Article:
Are you surprised that Rexy has become a thing?
That wasn’t our plan—there was no strategy there. I’m drawn to working with people who like to laugh and have fun, and Rexy definitely came about in one of those moments in the creative process! Now she’s become a Coach mascot and has her own celebrity following—Selena Gomez, James Franco, Julia Roberts, Kate Moss, Zayn Malik, Michael B. Jordan.

Chicest dino that’s ever lived! Will we see more of her?
The center atrium of Coach House [at 685 Fifth Avenue] houses a 12-foot sculpture of Rexy designed by renowned artist Billie Achilleos. It’s constructed entirely from Coach bags and proprietary hardware. We continue to play with Rexy in the collections. In pre-Spring, there is also a shark, which we called Sharky. And they’ve been joined by a new friend, Uni!

Your shows are very impactful. Why is a major production so important?
The first collection came together quickly, and I feel fortunate that the stars were aligned. It generated a really positive reaction, and that gave me the confidence to push my vision for Coach forward. Showing during New York Fashion Week was really my chance to say, “You know, look things are changing, things are happening. This is a new day for Coach.” And that’s why it’s been really important to show it.

Why was Selena Gomez the right fit for your campaign?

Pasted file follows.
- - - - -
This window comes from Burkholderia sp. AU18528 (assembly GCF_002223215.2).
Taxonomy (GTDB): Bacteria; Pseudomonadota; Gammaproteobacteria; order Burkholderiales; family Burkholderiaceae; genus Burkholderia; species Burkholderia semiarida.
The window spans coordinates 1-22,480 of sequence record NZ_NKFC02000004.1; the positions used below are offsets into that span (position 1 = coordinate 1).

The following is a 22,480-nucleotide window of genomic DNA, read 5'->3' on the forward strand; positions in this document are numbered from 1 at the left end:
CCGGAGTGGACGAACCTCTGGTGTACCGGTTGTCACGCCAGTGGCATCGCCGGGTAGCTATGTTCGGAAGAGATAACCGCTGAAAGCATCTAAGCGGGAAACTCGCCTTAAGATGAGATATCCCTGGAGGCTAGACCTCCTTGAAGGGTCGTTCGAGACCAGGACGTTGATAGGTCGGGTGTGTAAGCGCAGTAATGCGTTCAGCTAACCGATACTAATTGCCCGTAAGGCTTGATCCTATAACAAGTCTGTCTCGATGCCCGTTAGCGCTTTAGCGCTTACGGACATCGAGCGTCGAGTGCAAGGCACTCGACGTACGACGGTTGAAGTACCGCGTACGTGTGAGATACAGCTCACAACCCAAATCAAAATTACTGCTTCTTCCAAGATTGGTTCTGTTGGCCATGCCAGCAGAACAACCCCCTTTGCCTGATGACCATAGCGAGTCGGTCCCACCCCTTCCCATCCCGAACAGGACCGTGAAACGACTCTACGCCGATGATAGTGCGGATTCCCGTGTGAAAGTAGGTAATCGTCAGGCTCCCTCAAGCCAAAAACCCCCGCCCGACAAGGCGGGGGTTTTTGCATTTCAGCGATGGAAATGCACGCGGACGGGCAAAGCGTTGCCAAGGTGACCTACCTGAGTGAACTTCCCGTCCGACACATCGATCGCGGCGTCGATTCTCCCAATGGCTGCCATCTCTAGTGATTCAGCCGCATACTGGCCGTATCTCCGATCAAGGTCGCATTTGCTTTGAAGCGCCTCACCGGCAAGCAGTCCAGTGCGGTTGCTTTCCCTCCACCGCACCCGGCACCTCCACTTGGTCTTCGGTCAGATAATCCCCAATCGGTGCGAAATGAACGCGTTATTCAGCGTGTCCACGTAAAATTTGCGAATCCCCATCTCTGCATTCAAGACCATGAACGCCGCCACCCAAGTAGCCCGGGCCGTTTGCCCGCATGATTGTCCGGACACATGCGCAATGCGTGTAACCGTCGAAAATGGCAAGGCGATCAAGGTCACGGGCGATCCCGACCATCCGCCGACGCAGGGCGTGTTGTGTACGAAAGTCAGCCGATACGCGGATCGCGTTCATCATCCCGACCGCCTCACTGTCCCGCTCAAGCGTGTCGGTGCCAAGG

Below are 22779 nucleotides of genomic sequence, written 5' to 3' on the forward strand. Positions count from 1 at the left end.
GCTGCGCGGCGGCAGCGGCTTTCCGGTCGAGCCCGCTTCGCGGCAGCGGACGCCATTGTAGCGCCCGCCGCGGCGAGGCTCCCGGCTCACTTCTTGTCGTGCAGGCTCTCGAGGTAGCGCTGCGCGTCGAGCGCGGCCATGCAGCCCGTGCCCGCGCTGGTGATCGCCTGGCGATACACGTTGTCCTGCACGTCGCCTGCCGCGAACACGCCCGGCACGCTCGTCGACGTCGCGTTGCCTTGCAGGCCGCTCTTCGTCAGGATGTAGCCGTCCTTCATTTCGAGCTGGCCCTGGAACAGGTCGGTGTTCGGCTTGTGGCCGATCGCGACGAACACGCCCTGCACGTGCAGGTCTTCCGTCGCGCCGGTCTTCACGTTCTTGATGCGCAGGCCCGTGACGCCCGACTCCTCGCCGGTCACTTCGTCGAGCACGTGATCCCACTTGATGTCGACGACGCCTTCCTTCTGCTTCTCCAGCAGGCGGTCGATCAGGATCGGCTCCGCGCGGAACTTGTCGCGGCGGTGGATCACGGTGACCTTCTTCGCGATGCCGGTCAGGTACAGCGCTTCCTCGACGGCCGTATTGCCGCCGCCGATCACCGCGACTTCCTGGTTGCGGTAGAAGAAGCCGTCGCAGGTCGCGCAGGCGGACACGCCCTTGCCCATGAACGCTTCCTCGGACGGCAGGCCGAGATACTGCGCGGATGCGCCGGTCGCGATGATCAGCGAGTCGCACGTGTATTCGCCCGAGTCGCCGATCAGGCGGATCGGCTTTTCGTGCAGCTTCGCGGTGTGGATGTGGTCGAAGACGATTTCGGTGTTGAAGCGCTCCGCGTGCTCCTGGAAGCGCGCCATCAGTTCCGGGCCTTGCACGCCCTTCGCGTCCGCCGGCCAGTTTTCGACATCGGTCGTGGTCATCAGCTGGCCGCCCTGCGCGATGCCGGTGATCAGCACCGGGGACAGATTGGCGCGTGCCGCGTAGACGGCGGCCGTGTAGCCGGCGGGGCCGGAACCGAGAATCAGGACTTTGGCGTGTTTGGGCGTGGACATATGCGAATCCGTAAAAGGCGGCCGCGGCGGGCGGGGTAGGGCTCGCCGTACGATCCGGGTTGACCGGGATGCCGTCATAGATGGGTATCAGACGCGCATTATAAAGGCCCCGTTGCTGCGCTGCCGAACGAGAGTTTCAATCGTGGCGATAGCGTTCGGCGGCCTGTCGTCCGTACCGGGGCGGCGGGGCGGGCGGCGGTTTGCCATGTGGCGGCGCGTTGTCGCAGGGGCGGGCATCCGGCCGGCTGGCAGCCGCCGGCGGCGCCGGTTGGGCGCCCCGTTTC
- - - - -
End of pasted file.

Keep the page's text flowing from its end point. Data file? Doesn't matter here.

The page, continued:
The words I use to describe Selena are the same words that I use when I talk about Coach—honest, authentic—and she has a certain effortlessness. Selena makes a real point of being close to her fans. There’s a reason why she has such a strong following in the world of social media. She’s also really lovely, fun, charming, beautiful. One of the things that Selena has done with us is be a supporter of a group called Step Up, which is all about empowerment of young women through mentorship and education.

You have a collaboration with her out this month.
It was super fun. Selena is obviously very creative, and we sat down [to conceptualize it] as two creatives. I brought the knowledge of leather goods; I worked with her to really figure out what she would want to use. It was very personal. Then we talked a lot about how we would make this really unique to her. It has a lot of personal touches—an empowering phrase that she wrote that’s inside the bag, for example. We played, pulled out swatches, and had a real laugh. She really wanted to understand how the process worked and wanted to see all the stages, and that made the experience authentic.